If you look at the other end of my example I had 0 CFM. In that case there would be no need for a return, right?

hvaclover 11-13-2008 06:08 PM

Quote:

Originally Posted by Marvin Gardens (Post 184465)
I was just giving an example.

Size of return is all dependent on the output of the furnace.

If you look at the other end of my example I had 0 CFM. In that case there would be no need for a return, right?


Sorry but it was just too much for a layman not to accept at face value.

Marvin Gardens 11-13-2008 06:26 PM

Quote:

Originally Posted by hvaclover (Post 184481)
Sorry but it was just too much for a layman not to accept at face value.

I suppose when I give examples they shouldn't be that extreme. But being that extreme drives home the point for sure.

I tell my paramedic students to never start in intraocular IV. That gets them thinking and some figure it out and some don't. There is no such thing as in intraocular IV since that means sticking a needle in the eyeball and running some fluid or drugs in there. :whistling2: DON'T BLINK, DON'T BLINK!!!!!!!

8 Ball 11-13-2008 07:35 PM

Flex for a return...not the best choice.

1610 CUB 11-14-2008 09:06 AM

10,000CFM at 7,500FPM = 16" used only to suck up small children and pets. Some industrial application's may apply.

hvaclover 11-14-2008 09:42 AM

Quote:

Originally Posted by 1610 CUB (Post 184775)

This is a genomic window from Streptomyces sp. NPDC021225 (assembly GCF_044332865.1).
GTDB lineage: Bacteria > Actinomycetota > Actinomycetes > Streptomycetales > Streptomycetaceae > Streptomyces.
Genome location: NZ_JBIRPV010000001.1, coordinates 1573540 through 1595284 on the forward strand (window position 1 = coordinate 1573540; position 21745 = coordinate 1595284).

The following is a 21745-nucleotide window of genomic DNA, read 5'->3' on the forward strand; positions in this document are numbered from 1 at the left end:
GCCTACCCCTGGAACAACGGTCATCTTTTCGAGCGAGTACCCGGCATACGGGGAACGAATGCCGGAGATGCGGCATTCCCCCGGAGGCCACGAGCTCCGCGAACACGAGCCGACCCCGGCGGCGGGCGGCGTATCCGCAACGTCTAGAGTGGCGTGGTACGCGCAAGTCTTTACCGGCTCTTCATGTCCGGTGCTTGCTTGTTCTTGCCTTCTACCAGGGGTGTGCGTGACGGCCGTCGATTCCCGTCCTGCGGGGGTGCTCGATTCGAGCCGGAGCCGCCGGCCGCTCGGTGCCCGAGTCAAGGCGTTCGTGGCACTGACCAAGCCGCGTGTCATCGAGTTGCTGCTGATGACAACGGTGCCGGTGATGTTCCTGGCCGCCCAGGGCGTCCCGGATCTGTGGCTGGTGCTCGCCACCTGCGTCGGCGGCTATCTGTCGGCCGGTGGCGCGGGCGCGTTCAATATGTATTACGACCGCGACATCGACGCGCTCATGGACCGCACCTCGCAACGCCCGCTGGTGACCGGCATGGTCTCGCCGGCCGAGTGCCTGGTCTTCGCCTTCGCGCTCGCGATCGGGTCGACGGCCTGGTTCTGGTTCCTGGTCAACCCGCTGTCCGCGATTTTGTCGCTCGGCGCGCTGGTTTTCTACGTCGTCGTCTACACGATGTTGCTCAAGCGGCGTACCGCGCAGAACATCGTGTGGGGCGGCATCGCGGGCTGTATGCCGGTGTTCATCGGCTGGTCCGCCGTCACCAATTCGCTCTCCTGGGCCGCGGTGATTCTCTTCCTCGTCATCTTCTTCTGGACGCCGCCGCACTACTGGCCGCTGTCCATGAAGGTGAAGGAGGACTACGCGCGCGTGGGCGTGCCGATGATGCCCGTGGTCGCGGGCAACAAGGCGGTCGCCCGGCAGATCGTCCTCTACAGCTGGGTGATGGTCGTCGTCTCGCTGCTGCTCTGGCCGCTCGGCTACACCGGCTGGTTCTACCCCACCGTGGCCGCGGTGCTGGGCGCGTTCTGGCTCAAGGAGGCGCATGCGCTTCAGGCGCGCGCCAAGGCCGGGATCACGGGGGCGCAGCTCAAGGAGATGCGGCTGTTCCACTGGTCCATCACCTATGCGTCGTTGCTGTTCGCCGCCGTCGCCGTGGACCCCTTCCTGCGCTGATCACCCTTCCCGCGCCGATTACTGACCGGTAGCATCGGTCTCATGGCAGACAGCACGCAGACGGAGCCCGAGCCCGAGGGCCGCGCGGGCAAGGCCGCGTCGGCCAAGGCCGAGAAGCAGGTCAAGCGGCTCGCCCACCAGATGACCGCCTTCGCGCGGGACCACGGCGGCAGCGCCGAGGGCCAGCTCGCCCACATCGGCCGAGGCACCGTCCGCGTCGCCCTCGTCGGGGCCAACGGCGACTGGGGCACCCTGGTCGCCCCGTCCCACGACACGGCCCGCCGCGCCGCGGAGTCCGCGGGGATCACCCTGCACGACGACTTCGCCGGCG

10,000CFM at 7,500FPM = 16" used only to suck up small children and pets. Some industrial application's may apply.

And duct cleaning....

Marvin Gardens 11-14-2008 09:42 AM

Quote:

Originally Posted by 1610 CUB (Post 184775)
10,000CFM at 7,500FPM = 16" used only to suck up small children and pets. Some industrial application's may apply.

We call that a shop vac on steroids.

hvaclover 11-14-2008 10:10 AM

Quote:

Originally Posted by Marvin Gardens (Post 184488)
I suppose when I give examples they shouldn't be that extreme. But being that extreme drives home the point for sure.

I tell my paramedic students to never start in intraocular IV. That gets them thinking and some figure it out and some don't. There is no such thing as in intraocular IV since that means sticking a needle in the eyeball and running some fluid or drugs in there. :whistling2: DON'T BLINK, DON'T BLINK!!!!!!!

Does this mean i can't inject my back pain meds in my tear ducts anymore?:jester:

Marvin Gardens 11-14-2008 10:26 AM

Quote:

Originally Posted by hvaclover (Post 184807)
Does this mean i can't inject my back pain meds in my tear ducts anymore?:jester:

If you can stick a needle in your eyeball you are a better man than I. :laughing:

beenthere 11-14-2008 05:11 PM

Guess you wouldn't like the 6" pipe that has 2000CFM moving through it.

This pipe runs 300', and has a 100 hp blower on it.
It also travels several foot into a treatment tank.
And runs at 5PSIG static presure. :)

If you got the Horse Power, you can move as much air as you want through a small pipe.


O P. How much air do you want this 16" flex to move.